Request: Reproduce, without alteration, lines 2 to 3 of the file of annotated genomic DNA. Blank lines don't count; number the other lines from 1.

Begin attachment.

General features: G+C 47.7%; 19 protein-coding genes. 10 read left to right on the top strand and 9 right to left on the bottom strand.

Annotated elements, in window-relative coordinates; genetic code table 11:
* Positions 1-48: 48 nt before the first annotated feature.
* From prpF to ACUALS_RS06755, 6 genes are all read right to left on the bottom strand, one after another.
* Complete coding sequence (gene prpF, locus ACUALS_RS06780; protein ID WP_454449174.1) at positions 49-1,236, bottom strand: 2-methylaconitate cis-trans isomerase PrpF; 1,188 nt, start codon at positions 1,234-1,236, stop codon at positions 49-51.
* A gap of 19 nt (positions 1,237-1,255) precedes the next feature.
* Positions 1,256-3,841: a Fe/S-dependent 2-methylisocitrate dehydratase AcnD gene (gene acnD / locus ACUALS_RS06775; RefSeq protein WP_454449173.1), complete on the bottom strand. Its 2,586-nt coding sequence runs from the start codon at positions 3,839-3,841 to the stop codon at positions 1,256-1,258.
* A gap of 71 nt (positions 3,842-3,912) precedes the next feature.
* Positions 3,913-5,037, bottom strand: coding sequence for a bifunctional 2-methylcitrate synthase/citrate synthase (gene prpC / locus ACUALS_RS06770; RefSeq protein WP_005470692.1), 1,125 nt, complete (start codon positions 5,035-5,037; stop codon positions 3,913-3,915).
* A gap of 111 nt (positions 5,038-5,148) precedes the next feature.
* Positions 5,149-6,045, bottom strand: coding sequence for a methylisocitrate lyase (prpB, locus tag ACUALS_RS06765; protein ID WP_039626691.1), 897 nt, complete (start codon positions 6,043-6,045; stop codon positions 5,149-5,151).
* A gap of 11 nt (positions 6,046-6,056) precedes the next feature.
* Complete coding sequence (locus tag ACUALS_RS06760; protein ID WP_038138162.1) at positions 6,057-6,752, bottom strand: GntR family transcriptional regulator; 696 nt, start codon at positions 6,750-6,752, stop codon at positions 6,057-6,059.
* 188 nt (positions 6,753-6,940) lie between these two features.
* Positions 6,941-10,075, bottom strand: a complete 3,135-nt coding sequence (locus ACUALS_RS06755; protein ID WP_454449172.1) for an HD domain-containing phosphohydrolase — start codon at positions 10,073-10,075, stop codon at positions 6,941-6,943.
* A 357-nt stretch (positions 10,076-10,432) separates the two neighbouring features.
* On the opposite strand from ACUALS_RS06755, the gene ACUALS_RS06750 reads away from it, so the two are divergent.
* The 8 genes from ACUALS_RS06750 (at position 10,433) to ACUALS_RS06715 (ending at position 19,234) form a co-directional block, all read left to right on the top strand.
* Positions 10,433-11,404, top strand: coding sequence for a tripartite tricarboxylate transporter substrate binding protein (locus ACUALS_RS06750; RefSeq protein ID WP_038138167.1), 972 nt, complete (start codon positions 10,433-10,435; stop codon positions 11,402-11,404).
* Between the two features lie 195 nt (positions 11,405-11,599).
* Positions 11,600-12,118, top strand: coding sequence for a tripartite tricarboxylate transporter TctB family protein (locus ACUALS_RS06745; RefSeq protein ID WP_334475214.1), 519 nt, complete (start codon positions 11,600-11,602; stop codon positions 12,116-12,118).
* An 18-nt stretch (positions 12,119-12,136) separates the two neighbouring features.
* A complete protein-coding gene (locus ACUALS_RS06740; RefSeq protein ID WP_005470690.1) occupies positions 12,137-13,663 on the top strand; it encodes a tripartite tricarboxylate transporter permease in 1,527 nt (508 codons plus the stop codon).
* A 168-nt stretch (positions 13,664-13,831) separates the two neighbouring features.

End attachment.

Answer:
Annotated elements, in window-relative coordinates; genetic code table 11:
* Positions 1-48: 48 nt before the first annotated feature.